Wandering the Badlands as garrisoning soldiers, members of a caravan, or as inquiring locals, players may not be overly worried to hear of the failure of yet another of Alana Kelderan's attempts to unite the many small and local settlements. Depending upon their views, they may be relieved or upset, or even indifferent. Part of this may stem from the nature of any polar allegiances or their lack, but how the characters initially react is up to them and unimportant for the rest of the adventure.
One of Kelderan's supporters from Verona has recently died, while travelling to one of the many small Badlands settlements in the area. However, it was a death far from natural, and far from willing on the part of the poor person.
The dead man's name was Nicolas Vola, and the last piece of his trip had taken him into the town of Mune. In a subtler and gentler method compared to the straightforward and uncompromising beliefs of Kelderan, Vola and others had been making inroads based upon trade, exchange of resources, and other non-military linkages. This gentler approach then the more militantly objectified goals of Verona's leader had made some minor successes, significant next to the near ignorance of Kelderan's rallies.
Mune, a small settlement with a sub-thousand population, is of particular importance because of its placement on the map. Not only is it suprisingly close to Verona, but it is generally unrecognized upon the maps of Terra Nova and is thus often overlooked. Control of it would provide an excellent inroad into the area, a locus of independence in the Badlands, and a means into their societies by way of the railway that is under construction.
Players will be drawn into events just before they draw to their peak, and it will be up to them to either subside them or help them on their way.
Local sentiment has it that Vola was murdered for those he represented, a clear attempt to prevent his goals, that of the unification of their small portion of the badlands. Because of this, many fear standing alone more than before, and have begun to open talks between them. This would be welcome, were it not for the same fear driving this driving a witch-burning sentiment. Now, people and caravans from either of the polar unities are being rejected, and the representatives of either of them are being driven from their homes alongside the native Badlanders.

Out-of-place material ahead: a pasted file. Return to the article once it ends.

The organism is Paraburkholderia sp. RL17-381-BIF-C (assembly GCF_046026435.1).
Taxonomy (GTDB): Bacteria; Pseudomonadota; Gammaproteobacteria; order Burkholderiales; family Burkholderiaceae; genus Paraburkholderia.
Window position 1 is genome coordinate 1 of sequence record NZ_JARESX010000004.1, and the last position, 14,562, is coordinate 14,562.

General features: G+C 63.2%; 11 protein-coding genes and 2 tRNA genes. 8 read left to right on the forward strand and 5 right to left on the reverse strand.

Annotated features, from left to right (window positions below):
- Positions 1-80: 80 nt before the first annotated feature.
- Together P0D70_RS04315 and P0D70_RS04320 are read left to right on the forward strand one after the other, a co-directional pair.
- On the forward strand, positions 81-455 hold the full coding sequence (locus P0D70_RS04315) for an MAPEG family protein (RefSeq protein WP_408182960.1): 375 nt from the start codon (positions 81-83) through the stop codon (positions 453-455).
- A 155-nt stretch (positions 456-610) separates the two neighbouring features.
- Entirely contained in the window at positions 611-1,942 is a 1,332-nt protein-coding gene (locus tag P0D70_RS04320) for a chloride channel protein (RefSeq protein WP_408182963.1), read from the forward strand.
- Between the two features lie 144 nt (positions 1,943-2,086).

The murder itself does not make this any easier. Vola was returning to his temporary home, when he was struck by an Elan that detached itself from the informal traffic and made a hit-and-run. That Elan's are not commonly found in the settlement (while common on Terra Nova, the town uses a homegrown variant that utilizes locally made parts instead), that the driver was unknown to any, and that both vehicle and driver disappeared following the incident, helps little. Instead, it adds to the general mystery and uncertainty of the event, and suggests that their were great resources supporting the murder in the background, to provide the means and to extract them unseen afterwords.
By the time that the Players have arrived, initial members of both the North and the South's militaries have arrived, to protect their interests. Waystations for their caravans, small companies, citizens away from home, and the outposts which support local troops have all been closed or pushed away from the towns; they themselves were placed their for easy access to the commodities that the Badlanders provided, but now suffer from the anti-Polar sentiment that has been directed towards them. So, units from either nation have arrived to protect them, and to reinstate order.
There is a delicate balance at hand, that could be easilly disturbed by either the North or the South, or even by the Badlander militia that has formed out of paranoia. Positioned at opposite ends of the settlement, it will be a path through town that is carved should hostilities erupt. The Badlander militia, gaining strength and support from towns in the area as well as Mune, will be unable to do anything but harass the representatives of the superpowers; yet, they can still easilly force an eruption of violence.
To stop an inevitable outbreak, players should attempt to find out what parties were involved in the murder, and why. Once their motives and identities were found, finger pointing may begin, and innocents will no longer be harrassed. However, revealing who is responsible for the murder, and why they wish to prevent the uniting of the small settlements, may simply lead to a premature outbreak, and be contra productive. Thus, players will need to decide what to do with the information, once they have ascertained guilt.
Alternatively, players may ditch the role of detective and instead choose to act as pure peacekeepers. If so, they will need to find away to appease all of those involved, as well as gloss over the murder. Doing so will be a definitite challenge, but if they can persuade the locals to calm down, and allow the polars to stay, then they can work on the military. If there is no threat, then the military will most likely be fairly reasonable, and will happily leave.
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